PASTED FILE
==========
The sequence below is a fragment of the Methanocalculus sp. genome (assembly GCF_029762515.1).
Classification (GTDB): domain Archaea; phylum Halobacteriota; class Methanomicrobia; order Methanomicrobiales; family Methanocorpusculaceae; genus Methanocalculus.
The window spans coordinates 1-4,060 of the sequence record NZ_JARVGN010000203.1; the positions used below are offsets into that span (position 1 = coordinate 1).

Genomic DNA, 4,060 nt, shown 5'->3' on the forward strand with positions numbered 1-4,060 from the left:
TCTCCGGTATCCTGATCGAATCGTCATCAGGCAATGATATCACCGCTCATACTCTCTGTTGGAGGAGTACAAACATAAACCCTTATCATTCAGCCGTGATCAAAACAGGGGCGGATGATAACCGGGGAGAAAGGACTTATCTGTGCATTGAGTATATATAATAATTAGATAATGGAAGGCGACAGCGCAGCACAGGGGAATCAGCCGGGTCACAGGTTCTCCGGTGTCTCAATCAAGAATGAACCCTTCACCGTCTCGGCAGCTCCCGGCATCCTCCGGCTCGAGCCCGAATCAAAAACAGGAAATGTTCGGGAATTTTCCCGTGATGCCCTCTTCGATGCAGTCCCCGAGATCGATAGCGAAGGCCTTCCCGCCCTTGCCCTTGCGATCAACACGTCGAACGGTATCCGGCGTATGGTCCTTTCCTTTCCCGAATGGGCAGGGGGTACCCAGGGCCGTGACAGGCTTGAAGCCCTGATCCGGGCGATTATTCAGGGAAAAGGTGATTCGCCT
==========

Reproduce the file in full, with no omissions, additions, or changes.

The sequence below is a fragment of the Methanocalculus sp. genome (assembly GCF_029762515.1).
Classification (GTDB): domain Archaea; phylum Halobacteriota; class Methanomicrobia; order Methanomicrobiales; family Methanocorpusculaceae; genus Methanocalculus.
The window spans coordinates 1-4,060 of the sequence record NZ_JARVGN010000203.1; the positions used below are offsets into that span (position 1 = coordinate 1).

Genomic DNA, 4,060 nt, shown 5'->3' on the forward strand with positions numbered 1-4,060 from the left:
TCTCCGGTATCCTGATCGAATCGTCATCAGGCAATGATATCACCGCTCATACTCTCTGTTGGAGGAGTACAAACATAAACCCTTATCATTCAGCCGTGATCAAAACAGGGGCGGATGATAACCGGGGAGAAAGGACTTATCTGTGCATTGAGTATATATAATAATTAGATAATGGAAGGCGACAGCGCAGCACAGGGGAATCAGCCGGGTCACAGGTTCTCCGGTGTCTCAATCAAGAATGAACCCTTCACCGTCTCGGCAGCTCCCGGCATCCTCCGGCTCGAGCCCGAATCAAAAACAGGAAATGTTCGGGAATTTTCCCGTGATGCCCTCTTCGATGCAGTCCCCGAGATCGATAGCGAAGGCCTTCCCGCCCTTGCCCTTGCGATCAACACGTCGAACGGTATCCGGCGTATGGTCCTTTCCTTTCCCGAATGGGCAGGGGGTACCCAGGGCCGTGACAGGCTTGAAGCCCTGATCCGGGCGATTATTCAGGGAAAAGGTGATTCGCCT